Often drawing upon his own personal memories Jonathan Purday’s use of photography and film stills is carried forward into his practice. His paintings display the artist’s core aesthetics bringing together a selection of colours that are exploited by the often harsh dark void that confronts them. Memory and its waywardness becomes the real subject of these pieces, as the artist often works not from the image but his recollection of it. Consequently, compositional organisation and detail often become ‘lost in translation.’ A short time living in Portugal was the inspiration for a series of paintings created in 2010/2011.
Landscape works which depict scenes in and around where he was living, they seek to address the rugged and untamed charm of the wilderness. At the same time as producing these works he was also writing ‘Haiku’ poems – a form of Japanese poetry traditionally printed in a single vertical line that often takes aspects of the natural world as its subject matter – and consequently some of this series of works could be seen as visual interpretations of these Haikus. Film references are still present in the new paintings, most notably in ‘Homage to Red Squirrel’, which was made in response to the opening scene of the film of the same name. Previous works have taken scenes of struggle and conflict, creating gentle pyrotechnics, turning the blockbuster films of violence and confrontation into soft-edged explosions, pastel-coloured atrocities as soothing to the eye as a Matisse. In more recent work Purday draws on basic desires and illusions of both past, present and future with its twisted existence and often unexpected reality, addressing both urban and rural environments. There is a sense of alienation in these often uninhabited landscapes, each of which point towards a society lacking in substance at which its centre, once religion, is replaced by the state of play found in sport and the fantasy away from the constant flux of the cities in the countryside but which have however become highlighted by the natural disasters that it increasingly witnesses.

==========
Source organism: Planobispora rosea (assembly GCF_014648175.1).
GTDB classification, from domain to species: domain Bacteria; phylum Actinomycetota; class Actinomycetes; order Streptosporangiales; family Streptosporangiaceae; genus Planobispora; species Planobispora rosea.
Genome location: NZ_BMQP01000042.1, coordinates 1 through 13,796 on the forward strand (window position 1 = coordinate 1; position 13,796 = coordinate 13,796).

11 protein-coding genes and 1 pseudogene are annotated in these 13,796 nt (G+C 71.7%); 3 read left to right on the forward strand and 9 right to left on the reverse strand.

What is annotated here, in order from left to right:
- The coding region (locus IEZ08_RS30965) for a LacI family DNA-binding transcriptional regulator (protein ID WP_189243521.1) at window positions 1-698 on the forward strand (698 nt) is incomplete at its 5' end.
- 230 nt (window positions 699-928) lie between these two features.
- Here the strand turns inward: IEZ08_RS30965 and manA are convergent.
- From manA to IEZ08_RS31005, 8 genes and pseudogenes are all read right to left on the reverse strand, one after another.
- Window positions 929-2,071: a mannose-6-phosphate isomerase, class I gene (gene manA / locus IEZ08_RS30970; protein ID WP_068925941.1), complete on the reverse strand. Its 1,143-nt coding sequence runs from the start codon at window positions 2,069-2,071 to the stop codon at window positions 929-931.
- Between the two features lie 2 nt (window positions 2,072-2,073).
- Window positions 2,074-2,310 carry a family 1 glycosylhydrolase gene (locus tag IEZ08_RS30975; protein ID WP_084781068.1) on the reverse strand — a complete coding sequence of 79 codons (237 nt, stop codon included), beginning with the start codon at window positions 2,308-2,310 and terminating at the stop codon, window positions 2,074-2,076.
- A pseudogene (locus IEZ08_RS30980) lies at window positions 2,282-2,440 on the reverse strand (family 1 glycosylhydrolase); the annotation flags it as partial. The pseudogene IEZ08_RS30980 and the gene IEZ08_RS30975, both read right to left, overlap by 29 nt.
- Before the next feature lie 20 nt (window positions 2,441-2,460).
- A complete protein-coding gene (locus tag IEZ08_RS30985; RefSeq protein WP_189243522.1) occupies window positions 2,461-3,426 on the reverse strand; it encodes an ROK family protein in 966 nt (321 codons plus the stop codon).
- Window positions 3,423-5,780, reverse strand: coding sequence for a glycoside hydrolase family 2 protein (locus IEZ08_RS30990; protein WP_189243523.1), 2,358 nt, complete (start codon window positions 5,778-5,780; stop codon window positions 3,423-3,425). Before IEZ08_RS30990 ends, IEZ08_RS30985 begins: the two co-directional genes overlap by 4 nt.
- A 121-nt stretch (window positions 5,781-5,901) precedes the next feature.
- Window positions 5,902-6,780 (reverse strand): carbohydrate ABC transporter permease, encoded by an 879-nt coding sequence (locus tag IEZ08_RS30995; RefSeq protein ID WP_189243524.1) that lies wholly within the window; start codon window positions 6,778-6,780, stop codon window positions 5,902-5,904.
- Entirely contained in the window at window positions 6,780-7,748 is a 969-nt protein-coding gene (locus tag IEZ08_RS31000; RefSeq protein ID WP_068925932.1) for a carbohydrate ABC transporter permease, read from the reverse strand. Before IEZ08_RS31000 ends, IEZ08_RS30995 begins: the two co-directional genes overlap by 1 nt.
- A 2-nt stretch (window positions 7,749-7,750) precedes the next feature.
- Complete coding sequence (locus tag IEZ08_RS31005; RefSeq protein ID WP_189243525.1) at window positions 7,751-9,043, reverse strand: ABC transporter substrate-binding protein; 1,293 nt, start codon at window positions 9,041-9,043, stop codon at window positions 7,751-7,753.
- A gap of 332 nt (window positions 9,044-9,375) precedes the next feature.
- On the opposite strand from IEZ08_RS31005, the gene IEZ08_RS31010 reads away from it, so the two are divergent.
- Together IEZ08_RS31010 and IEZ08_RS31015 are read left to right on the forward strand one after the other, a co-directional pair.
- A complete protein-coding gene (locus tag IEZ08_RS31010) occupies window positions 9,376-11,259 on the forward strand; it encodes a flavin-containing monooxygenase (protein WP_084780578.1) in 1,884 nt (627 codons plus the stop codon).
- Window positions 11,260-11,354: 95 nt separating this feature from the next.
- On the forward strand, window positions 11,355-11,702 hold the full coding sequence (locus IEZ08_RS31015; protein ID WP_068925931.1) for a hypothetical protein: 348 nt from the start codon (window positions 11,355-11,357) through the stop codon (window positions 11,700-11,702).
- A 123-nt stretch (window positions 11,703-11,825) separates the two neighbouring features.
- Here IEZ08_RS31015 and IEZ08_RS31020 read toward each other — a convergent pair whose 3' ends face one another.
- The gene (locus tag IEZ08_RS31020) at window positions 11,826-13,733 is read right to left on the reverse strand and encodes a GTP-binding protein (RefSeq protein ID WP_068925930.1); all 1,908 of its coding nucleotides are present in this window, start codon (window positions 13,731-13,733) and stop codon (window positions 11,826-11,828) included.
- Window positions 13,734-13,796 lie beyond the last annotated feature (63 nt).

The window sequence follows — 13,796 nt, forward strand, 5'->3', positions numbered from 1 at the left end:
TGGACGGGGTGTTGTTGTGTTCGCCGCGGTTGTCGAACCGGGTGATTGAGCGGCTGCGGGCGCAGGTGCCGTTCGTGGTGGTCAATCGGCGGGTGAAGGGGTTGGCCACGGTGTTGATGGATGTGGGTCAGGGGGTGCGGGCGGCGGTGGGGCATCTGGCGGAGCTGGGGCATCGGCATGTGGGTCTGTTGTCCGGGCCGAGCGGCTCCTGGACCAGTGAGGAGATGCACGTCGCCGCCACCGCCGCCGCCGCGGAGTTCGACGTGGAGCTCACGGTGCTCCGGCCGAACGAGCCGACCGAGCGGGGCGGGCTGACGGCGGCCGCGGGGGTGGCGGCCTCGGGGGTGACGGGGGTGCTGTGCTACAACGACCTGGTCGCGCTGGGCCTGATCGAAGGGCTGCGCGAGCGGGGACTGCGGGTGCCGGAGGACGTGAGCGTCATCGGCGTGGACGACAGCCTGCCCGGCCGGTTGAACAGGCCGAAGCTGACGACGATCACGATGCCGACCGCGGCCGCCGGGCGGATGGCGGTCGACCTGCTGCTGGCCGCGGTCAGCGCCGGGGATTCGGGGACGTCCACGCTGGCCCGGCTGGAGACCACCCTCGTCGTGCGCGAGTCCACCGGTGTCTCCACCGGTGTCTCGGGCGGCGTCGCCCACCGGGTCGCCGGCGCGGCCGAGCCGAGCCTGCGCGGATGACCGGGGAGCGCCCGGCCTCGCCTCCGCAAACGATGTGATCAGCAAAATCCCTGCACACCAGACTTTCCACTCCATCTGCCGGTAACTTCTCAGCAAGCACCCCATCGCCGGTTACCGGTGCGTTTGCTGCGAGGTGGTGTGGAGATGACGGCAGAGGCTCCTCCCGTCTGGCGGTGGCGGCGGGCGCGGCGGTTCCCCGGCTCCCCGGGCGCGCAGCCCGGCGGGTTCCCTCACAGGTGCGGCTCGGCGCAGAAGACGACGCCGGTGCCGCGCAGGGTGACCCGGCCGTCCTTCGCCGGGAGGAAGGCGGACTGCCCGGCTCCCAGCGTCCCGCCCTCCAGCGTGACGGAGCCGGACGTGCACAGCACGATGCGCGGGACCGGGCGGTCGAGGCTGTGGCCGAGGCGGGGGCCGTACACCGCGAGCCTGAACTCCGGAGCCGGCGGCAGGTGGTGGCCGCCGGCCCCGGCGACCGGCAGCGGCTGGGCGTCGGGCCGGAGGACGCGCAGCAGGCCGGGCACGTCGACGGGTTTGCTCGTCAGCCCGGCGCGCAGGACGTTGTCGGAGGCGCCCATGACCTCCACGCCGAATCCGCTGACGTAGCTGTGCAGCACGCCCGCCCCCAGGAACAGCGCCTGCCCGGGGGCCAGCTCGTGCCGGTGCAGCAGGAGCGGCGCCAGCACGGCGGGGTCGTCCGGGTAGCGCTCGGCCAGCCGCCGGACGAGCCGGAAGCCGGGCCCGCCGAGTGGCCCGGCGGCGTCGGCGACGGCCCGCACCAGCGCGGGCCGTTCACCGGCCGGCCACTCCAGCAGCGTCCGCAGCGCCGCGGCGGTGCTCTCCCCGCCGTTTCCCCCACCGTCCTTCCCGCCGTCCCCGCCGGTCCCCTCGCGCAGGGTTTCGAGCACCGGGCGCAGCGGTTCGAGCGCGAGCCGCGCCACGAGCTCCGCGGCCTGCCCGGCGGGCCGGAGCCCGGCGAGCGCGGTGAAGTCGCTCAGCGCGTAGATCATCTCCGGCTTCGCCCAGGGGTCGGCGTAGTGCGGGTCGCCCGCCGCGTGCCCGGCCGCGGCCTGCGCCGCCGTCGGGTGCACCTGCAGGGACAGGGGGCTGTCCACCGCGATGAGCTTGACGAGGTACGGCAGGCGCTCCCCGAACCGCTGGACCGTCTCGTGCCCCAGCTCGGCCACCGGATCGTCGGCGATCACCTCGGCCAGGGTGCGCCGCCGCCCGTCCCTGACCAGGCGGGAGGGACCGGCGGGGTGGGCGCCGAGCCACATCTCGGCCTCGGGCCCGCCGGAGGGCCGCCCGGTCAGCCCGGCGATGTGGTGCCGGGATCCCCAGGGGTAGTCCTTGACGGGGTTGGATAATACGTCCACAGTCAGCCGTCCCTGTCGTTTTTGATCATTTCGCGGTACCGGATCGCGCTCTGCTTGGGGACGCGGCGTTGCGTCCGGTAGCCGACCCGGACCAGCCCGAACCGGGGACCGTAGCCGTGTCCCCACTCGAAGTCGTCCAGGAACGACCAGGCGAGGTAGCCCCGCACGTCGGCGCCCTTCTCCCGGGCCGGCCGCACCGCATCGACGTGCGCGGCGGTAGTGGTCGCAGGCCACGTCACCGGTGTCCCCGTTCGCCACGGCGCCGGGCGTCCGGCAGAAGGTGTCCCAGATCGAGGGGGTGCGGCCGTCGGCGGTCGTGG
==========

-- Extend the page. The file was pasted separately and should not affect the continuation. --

His most recent series of paintings, inspired by a trip to Marrakech, explore how ancient and modern civilizations are forced to collide due to tourism. With a focus on composition paired with mesmerizingly harsh yet beautifully illuminating light, pieces such as ‘Jungle Fever’ feature designer holiday homes that exist in a secluded tropical oasis in a city of dust. In these works Purday has mixed Moroccan pigment with acrylic paint to create his desired palette, forming a connection between the materials used and the subject they’ve created.
Since finishing his Fine Art degree at Bath in 1994, Purday has exhibited widely, including a number of solo shows in London. Purday’s ‘Skewed Surveillance’ was featured on a Gomez album cover, released March 2002, and other works, such as ‘Celestial Dusk’ have been used on posters and other merchandise for the band.